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Pericles - ACT IV - SCENE IV Post by :techrate Category :Plays Author :William Shakespeare Date :May 2011 Read :2720

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Pericles - ACT IV - SCENE IV

ACT IV SCENE IV

(Enter Gower, before the monument of Marina at Tarsus.)

GOWER.
Thus time we waste, and longest leagues make short;
Sail seas in cockles, have an wish but for 't;
Making, to take your imagination,
From bourn to bourn, region to region.
By you being pardon'd, we commit no crime
To use one language in each several clime
Where our scenes seem to live. I do beseech you
To learn of me, who stand i' the gaps to teach you,
The stages of our story. Pericles
Is now again thwarting the wayward seas
Attended on by many a lord and knight,
To see his daughter, all his life's deight.
Old Escanes, whom Helicanus late
Advanced in time to great and high estate.
Is left to govern. Bear you it in mind,
Old Helicanus goes along behind
Well-sailing ships and bounteous winds have brought
This king to Tarsus, -- think his pilot thought;
So with his steerage shall your thoughts grow on, --
To fetch his daughter home, who first is gone.
Like motes and shadows see them move awhile;
Your ears unto your eyes I'll reconcile.

(Dumb Show.)

(Enter Pericles, at one door, with all his train; Cleon and
Dionyza, at the other. Cleon shows Pericles the tomb; whereat
Pericles makes lamentation, puts on sackcloth, and in a
mighty passion departs. Then exeunt Cleon and Dionyza.)

See how belief may suffer by foul show;
This borrow'd passion stands for true old woe;
And Pericles, in sorrow all devour'd,
With sighs shot through; and biggest tears o'ershower'd,
Leaves Tarsus and again embarks. He swears
Never to wash his face, nor cut his hairs:
He puts on sackcloth, and to sea. He bears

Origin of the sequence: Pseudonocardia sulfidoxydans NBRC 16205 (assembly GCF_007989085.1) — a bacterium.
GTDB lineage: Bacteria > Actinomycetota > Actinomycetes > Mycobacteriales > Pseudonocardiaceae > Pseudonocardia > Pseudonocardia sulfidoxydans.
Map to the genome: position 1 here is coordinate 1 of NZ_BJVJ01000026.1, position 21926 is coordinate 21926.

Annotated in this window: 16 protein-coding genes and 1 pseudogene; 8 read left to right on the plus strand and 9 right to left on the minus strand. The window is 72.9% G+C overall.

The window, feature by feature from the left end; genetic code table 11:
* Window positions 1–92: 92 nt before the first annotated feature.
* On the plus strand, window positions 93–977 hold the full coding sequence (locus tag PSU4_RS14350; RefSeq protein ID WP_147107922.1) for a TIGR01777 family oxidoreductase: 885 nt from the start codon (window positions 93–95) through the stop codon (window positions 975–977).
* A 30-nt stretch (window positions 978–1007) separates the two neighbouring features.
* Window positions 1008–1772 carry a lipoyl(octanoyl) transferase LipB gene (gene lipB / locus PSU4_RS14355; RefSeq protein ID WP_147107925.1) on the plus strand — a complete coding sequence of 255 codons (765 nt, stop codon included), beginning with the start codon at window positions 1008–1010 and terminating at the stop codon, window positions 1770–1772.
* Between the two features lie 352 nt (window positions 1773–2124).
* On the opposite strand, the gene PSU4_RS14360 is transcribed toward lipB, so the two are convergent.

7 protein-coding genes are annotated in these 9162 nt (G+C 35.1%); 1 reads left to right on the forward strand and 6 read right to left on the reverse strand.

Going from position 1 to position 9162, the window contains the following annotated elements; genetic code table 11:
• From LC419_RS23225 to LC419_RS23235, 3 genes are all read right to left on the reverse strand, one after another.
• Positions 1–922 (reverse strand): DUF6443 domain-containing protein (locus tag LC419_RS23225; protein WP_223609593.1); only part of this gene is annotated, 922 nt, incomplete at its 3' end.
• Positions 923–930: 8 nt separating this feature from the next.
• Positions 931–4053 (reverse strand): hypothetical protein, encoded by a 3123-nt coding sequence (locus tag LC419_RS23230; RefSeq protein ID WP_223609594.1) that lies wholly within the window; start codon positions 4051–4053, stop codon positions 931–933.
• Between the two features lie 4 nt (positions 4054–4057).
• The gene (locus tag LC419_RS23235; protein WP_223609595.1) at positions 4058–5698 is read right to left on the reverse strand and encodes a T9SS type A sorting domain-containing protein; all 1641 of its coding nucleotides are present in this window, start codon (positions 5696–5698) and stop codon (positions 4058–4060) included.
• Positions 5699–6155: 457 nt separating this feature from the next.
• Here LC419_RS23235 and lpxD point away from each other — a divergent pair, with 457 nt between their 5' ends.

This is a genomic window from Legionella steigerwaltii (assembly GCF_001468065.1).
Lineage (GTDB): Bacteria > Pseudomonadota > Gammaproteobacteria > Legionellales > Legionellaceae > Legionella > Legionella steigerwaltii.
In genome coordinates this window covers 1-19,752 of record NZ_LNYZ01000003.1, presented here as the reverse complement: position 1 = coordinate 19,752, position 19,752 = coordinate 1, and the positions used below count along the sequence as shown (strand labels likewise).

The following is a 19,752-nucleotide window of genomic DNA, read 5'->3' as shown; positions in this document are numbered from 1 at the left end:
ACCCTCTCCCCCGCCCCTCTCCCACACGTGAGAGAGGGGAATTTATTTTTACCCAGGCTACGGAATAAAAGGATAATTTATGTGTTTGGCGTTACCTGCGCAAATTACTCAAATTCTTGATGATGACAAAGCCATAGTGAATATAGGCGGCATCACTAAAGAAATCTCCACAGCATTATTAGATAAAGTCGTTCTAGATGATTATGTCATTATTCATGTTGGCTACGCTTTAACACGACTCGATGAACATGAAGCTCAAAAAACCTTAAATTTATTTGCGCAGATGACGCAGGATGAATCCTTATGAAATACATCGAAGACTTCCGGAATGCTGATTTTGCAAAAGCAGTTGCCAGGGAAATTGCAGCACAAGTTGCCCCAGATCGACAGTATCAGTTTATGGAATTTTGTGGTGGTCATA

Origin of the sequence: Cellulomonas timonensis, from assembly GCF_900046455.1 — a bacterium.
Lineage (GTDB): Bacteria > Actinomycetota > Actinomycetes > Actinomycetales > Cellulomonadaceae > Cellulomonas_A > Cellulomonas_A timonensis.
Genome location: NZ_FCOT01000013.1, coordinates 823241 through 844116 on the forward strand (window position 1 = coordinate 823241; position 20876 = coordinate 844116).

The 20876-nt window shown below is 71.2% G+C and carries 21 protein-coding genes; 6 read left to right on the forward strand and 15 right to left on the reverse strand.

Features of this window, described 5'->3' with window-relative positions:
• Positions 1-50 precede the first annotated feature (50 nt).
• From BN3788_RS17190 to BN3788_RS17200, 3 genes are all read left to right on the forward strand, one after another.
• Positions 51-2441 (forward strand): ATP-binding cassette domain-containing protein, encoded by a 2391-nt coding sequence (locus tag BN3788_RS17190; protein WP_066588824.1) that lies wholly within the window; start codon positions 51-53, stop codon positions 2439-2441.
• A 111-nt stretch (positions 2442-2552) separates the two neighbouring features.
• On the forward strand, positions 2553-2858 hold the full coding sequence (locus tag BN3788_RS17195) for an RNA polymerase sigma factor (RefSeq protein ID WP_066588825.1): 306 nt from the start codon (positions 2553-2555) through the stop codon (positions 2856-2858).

A tempest, which his mortal vessel tears,
And yet he rides it out. Now please you wit
The epitaph is for Marina writ
By wicked Dionyza.

(Reads the inscription on Marina's monument.)
'The fairest, sweet'st, and best lies here,
Who wither'd in her spring of year.
She was of Tyrus the king's daughter,
On whom foul death hath made this slaughter;
Marina was she call'd; and at her birth,
Thetis, being proud, swallow'd some part o' the earth:
Therefore the earth, fearing to be o'erflow'd,
Hath Thetis' birth-child on the heavens bestow'd:
Wherefore she does, and swears she'll never stint,
Make raging battery upon shores of flint.'

No visor does become black villany
So well as soft and tender flattery.
Let Pericles believe his daughter's dead,
And bear his courses to be ordered
By Lady Fortune; while our scene must play
His daughter's woe and heavy well-a-day
In her unholy service. Patience, then,
And think you now are all in Mytilene.

(Exit.)

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ACT IV SCENE VMytilene. A street before the brothel.(Enter, from the brothel, two Gentlemen.)FIRST GENTLEMAN.Did you ever hear the like?SECOND GENTLEMAN.No, nor never shall do in such a place as this, she being oncegone.FIRST GENTLEMAN.But to have divinity preached there! did you ever dream of such athing?SECOND GENTLEMAN.No, no. Come, I am for no more bawdy-houses: shall's go hear thevestals sing?FIRST GENTLEMAN.I'll do any thing now that is virtuous; but I am out of the roadof rutting for ever.(Exeunt.)
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ACT IV SCENE IIITarsus. A room in Cleon's house.(Enter Cleon and Dionyza.)DIONYZA.Why, are you foolish? Can it be undone?CLEON.O, Dionyza, such a piece of slaughterThe sun and moon ne'er look'd upon!DIONYZA.I thinkYou'll turn a child agan.CLEON.Were I chief lord of all this spacious world,I'ld give it to undo the deed. 0 lady,Much less in blood than virtue, yet a princessTo equal any single crown o' the earthI' the justice of compare! O villain Leonine!Whom thou hast poison'd too:If thou hadst drunk to him, 't had been a kindnessBecoming well thy fact: what canst thou sayWhen noble Pericles shall
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